Film Features

Who’s Really Haunting America? Deconstructing the Indian Burial Ground Trope

Ghosts are metaphors for things that unsettle us, and if the racial violence protests of the past few months have shown us anything, it's that America is a land of unsettling things

Ghostland by Colin Dickey

Native Americans have been foundational casualties in cinema since the dawn of American filmography, when Westerns built their brands off dramatic confrontations between heroic gun-slinging cowboys and Native "savages."

Just as the frontier myth was fundamental to the establishment of America's growth and eventual (ever-more-catastrophic) hegemony, the violent exploitation and murder of people simply living in their homelands has long been Hollywood gold.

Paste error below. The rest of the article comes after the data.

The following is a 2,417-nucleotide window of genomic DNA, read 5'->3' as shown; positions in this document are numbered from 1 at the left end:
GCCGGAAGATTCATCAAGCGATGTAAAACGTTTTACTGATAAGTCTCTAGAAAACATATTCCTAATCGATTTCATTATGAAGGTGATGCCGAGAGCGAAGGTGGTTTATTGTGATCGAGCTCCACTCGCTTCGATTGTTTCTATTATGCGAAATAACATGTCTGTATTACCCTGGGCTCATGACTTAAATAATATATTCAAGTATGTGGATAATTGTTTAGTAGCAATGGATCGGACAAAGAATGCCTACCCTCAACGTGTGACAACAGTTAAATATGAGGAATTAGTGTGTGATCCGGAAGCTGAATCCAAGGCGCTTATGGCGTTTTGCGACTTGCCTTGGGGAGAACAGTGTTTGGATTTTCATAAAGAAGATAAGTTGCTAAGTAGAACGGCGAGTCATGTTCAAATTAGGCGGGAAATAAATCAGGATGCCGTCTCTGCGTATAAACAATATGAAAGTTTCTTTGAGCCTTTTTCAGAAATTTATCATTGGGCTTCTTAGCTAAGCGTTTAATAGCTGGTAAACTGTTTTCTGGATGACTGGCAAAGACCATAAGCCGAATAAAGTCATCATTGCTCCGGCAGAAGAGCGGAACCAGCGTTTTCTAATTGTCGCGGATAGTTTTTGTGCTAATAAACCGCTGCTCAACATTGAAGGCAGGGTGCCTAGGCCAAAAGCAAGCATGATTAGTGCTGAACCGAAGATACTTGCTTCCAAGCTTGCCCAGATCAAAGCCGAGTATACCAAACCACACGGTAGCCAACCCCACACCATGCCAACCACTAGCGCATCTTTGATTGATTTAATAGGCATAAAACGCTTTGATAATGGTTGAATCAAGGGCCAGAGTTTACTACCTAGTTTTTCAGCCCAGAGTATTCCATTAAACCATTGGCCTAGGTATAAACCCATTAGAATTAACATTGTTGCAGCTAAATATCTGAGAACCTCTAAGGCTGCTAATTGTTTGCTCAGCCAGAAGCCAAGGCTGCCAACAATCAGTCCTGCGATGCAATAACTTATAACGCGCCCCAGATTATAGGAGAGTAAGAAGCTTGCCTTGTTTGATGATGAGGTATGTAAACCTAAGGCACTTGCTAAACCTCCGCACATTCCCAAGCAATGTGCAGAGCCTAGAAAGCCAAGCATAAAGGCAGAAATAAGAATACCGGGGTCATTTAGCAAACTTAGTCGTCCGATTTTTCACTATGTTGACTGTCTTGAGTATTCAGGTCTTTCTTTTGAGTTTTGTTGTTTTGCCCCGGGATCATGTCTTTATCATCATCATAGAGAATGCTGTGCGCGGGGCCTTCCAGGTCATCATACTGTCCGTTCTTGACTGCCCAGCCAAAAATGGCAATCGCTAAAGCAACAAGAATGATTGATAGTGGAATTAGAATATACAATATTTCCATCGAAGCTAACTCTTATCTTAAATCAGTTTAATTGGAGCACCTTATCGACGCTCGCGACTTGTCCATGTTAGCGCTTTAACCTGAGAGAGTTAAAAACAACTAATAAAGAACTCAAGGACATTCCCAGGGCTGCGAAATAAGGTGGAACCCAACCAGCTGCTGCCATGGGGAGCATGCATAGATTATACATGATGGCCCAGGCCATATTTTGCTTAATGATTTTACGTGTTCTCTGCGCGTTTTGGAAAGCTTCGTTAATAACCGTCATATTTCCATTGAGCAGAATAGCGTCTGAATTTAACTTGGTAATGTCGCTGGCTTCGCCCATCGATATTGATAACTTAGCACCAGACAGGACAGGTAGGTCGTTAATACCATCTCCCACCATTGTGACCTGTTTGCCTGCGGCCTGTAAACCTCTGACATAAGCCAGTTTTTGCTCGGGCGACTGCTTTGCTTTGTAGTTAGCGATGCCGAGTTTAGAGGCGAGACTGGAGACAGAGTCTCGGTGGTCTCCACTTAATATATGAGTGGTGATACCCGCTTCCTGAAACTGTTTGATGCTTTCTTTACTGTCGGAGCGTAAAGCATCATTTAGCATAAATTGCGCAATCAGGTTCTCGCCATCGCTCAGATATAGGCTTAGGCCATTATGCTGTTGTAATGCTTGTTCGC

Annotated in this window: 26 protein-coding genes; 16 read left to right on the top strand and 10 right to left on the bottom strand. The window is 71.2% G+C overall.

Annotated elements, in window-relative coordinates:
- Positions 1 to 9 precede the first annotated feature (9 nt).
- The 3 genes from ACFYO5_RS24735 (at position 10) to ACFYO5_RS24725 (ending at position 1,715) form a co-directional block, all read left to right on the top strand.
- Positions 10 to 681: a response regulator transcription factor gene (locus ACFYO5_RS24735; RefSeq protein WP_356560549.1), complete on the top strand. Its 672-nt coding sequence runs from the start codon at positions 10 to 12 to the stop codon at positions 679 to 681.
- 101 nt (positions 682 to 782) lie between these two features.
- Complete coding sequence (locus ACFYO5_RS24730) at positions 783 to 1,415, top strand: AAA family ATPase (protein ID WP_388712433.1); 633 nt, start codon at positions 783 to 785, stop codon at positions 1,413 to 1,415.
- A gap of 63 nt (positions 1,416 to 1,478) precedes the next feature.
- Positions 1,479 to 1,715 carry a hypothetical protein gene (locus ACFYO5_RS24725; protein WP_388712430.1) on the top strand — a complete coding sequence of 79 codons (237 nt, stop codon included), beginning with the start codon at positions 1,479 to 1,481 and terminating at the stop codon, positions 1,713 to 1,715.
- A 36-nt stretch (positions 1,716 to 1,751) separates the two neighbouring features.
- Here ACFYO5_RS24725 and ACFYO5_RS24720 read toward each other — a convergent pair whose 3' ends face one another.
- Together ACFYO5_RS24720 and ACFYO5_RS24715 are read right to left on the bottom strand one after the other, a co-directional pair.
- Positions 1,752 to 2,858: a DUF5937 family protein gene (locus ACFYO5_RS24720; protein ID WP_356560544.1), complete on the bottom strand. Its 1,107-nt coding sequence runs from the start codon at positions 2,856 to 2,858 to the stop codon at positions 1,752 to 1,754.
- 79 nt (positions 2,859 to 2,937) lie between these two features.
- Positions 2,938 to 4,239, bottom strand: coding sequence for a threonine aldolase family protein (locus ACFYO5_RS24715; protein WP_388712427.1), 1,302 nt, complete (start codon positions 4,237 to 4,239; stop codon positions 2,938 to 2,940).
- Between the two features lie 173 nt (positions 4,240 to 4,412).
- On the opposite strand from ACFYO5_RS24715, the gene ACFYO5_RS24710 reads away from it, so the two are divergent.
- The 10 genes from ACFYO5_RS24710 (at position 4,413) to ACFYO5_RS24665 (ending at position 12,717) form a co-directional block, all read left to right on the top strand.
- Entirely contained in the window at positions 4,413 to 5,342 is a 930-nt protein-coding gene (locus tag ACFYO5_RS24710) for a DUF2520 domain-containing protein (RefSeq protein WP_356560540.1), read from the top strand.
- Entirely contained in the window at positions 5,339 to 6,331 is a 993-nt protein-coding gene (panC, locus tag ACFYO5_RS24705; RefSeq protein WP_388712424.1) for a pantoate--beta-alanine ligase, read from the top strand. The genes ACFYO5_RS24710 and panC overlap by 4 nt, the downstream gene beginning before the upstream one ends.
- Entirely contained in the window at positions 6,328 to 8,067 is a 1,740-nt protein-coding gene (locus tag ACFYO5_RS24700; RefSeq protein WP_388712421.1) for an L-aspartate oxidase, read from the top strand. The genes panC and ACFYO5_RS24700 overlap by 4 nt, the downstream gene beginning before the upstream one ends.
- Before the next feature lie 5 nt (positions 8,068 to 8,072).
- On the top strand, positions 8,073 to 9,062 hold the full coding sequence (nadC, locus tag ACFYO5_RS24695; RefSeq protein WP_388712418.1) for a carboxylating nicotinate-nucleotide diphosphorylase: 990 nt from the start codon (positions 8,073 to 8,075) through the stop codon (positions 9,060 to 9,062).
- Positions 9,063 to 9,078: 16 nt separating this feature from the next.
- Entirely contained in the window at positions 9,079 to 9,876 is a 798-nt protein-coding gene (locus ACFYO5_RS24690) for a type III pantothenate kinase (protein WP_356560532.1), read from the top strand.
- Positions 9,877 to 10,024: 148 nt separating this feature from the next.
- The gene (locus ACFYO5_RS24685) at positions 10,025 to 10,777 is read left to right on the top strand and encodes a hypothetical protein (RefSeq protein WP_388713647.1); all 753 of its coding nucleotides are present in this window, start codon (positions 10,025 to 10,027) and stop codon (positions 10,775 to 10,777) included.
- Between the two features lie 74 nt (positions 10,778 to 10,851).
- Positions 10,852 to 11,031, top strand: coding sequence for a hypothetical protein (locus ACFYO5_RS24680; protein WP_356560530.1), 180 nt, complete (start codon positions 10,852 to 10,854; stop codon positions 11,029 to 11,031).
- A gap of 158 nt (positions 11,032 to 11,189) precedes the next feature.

By painting Native Americans as supernatural, monolithic entities that torment innocent white families, many classic horror movies play into white delusions of ownership, entitlement, and victimization. They also recenter the idea that whiteness as a "standard" that is disrupted or haunted by otherness.

This "other" can and has been queer (shoutout to the Babadook), female (Salem, anyone?), migratory, neurodivergent, Black, poor, mentally ill, or really part of any category that threatens the nuclear white ideal (for lack of a better term). Like the trope of the dark, scary woods, the "other" is a deep forest that—under the colonial imagination—must be paved over—but perhaps it's time we actually look at what's underneath.

Gay Babadook Gay BabadookBBC

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